As driven as he was by the patriotic yearning to see his country’s flag being raised the highest at the Olympics, the resistance from his family and the ridicule from his fellow villagers also made it a matter of honour for Mahavir to produce a world-class wrestler at any cost.

However, defying his family was easier said than done. ‘Since I was a young boy, I had not cared about what anyone had to say about me, especially outsiders. So the jeering villagers did not bother me in the least. But convincing my family was much more important for I had to face them every day and going against their wishes would make my life difficult,’ Mahavir reminisces.

Among the biggest detractors of his mission was Mahavir’s father, who had no interest in his family’s girls bringing about a revolution in the world of sports. Despite being an accomplished wrestler himself, the patriarch – who had spent the major part of his life in the village – had little exposure to ways of life outside his community and was vehemently against Mahavir pursuing his new-found passion for coaching the children in wrestling.

‘My father was himself adept at wrestling and had made a name for himself during his sporting days. Even today, locals talk about his prowess in the mud pit and often attribute Geeta and Babita’s achievements to the genes of ‘bogarh pehelwan’, as he was popularly known. Had he got any exposure or opportunity during his wrestling days, he could have easily represented the country globally,’ explains Mahavir. ‘It’s no secret that it was due to my father’s love for wrestling that I was sent to Master Chandgi Ram’s akhada in Delhi to make a mark in the sport. If it weren’t for him, I would have pursued kabaddi, which was my favourite sport in school. But even though I could not excel beyond the national level, the idea of living our dreams through our girls did not excite my father.’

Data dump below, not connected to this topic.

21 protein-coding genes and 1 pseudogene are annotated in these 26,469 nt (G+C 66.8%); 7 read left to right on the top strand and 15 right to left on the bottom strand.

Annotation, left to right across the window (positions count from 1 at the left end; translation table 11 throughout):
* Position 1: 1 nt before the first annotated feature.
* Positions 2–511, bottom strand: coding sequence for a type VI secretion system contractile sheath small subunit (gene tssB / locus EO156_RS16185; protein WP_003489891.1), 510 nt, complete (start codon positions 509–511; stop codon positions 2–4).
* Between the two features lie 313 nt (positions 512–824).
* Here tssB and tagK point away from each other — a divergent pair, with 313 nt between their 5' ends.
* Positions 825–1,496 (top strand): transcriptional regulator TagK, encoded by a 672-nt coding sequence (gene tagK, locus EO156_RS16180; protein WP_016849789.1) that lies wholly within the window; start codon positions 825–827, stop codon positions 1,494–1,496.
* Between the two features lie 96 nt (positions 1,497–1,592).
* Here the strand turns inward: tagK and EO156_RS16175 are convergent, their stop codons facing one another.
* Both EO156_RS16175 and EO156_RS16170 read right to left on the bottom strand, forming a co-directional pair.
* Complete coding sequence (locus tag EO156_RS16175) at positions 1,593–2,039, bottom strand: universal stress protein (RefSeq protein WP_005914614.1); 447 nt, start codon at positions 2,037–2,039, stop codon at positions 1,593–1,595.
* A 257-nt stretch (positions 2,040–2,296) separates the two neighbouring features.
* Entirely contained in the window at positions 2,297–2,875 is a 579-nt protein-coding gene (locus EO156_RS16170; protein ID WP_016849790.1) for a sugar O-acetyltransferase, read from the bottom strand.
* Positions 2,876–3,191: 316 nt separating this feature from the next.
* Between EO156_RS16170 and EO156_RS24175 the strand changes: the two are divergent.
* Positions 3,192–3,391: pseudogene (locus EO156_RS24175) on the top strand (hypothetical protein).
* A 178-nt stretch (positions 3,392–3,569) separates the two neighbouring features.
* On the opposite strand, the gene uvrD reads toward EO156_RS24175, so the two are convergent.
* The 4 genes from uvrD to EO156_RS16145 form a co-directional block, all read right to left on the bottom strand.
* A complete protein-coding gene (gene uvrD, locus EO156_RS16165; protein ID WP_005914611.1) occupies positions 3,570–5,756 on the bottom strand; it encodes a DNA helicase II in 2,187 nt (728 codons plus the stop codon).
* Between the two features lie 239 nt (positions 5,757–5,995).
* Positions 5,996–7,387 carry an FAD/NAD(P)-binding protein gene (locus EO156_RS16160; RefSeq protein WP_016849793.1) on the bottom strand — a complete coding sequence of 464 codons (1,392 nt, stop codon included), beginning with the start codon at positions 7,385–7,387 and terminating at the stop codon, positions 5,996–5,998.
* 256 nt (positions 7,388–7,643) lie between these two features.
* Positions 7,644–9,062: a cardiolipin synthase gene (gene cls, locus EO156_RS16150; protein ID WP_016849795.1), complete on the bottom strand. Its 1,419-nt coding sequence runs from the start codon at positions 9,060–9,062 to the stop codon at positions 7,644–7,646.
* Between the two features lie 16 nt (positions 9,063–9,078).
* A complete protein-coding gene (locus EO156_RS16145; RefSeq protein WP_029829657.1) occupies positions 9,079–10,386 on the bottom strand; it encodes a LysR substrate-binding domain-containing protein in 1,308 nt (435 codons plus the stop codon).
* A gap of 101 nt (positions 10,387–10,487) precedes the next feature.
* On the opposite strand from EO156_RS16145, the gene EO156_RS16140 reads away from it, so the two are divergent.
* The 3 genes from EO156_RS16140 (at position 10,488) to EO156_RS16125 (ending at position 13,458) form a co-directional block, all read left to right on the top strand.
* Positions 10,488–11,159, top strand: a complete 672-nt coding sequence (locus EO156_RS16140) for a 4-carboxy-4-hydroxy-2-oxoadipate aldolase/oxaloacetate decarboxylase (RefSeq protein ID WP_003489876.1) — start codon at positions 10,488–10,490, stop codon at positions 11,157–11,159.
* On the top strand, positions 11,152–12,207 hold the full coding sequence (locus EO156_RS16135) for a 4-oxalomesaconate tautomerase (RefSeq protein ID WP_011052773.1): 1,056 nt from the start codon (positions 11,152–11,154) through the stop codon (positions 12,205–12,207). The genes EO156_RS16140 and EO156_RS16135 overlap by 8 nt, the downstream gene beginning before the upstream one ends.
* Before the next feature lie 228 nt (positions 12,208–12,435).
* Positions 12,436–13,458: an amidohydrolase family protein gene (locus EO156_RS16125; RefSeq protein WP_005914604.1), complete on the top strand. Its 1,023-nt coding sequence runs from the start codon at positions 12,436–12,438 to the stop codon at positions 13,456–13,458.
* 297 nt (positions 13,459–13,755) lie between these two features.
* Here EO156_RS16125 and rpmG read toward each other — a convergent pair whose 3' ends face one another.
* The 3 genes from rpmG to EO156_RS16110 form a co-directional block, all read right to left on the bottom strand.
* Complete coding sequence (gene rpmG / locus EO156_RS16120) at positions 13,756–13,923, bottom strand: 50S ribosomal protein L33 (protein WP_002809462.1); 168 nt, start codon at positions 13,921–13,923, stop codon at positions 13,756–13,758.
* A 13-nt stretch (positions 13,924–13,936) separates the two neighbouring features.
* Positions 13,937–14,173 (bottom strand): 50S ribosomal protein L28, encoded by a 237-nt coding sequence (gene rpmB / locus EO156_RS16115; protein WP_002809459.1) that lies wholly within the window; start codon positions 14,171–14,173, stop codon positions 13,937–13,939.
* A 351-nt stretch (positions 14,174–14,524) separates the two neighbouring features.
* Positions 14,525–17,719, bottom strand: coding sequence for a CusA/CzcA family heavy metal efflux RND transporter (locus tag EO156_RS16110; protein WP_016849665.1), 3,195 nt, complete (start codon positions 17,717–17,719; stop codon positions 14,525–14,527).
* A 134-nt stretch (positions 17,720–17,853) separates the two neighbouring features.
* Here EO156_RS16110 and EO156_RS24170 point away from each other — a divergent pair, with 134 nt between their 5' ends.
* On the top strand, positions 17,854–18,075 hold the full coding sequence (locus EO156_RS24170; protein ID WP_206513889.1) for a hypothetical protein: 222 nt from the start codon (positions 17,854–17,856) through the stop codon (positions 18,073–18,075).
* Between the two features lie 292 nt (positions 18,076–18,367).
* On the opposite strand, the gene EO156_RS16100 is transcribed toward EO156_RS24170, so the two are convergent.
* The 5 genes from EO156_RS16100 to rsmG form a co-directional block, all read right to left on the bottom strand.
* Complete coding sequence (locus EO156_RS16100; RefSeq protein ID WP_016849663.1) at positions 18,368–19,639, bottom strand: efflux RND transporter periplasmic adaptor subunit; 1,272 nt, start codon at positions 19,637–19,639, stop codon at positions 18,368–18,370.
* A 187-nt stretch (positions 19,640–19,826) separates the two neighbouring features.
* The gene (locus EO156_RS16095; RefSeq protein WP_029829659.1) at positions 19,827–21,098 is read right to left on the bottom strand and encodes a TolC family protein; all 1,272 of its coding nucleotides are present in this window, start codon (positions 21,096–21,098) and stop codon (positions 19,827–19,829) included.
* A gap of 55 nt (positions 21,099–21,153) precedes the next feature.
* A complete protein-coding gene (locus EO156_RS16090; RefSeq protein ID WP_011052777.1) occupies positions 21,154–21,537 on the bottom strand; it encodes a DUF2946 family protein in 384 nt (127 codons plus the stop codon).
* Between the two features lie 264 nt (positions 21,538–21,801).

‘Women considered a threat to the wrestler’s self-control’ۙ

He lived in a community that was tight-knit but lacked diversity, and as such had a skewed view of women’s life goals. ‘Also, though women’s wrestling was introduced in the country in mid-90s, my father never got a chance to see women grappling in the pit. Besides, no girl in our entire extended family, or even in our distant relations, had pursued sports professionally. For that matter, no girl in our village or its periphery had ever set foot into a sports ground. As a result, the idea of his family’s girls breaking new ground found no favour with my father.’

‘Mahavir‘s decision did not make sense to me either,’ says Sajjan Singh, Mahavir’s youngest brother. ‘I told him that wrestling was not a woman’s business. I believed that he was acting foolishly and would ruin the girls’ future. As is common knowledge, wrestlers acquire cauliflower ears due to tugging from holds and frequent blows. While they are considered a badge of experience among male wrestlers, a girl having them would only jeopardize her marriage prospects.’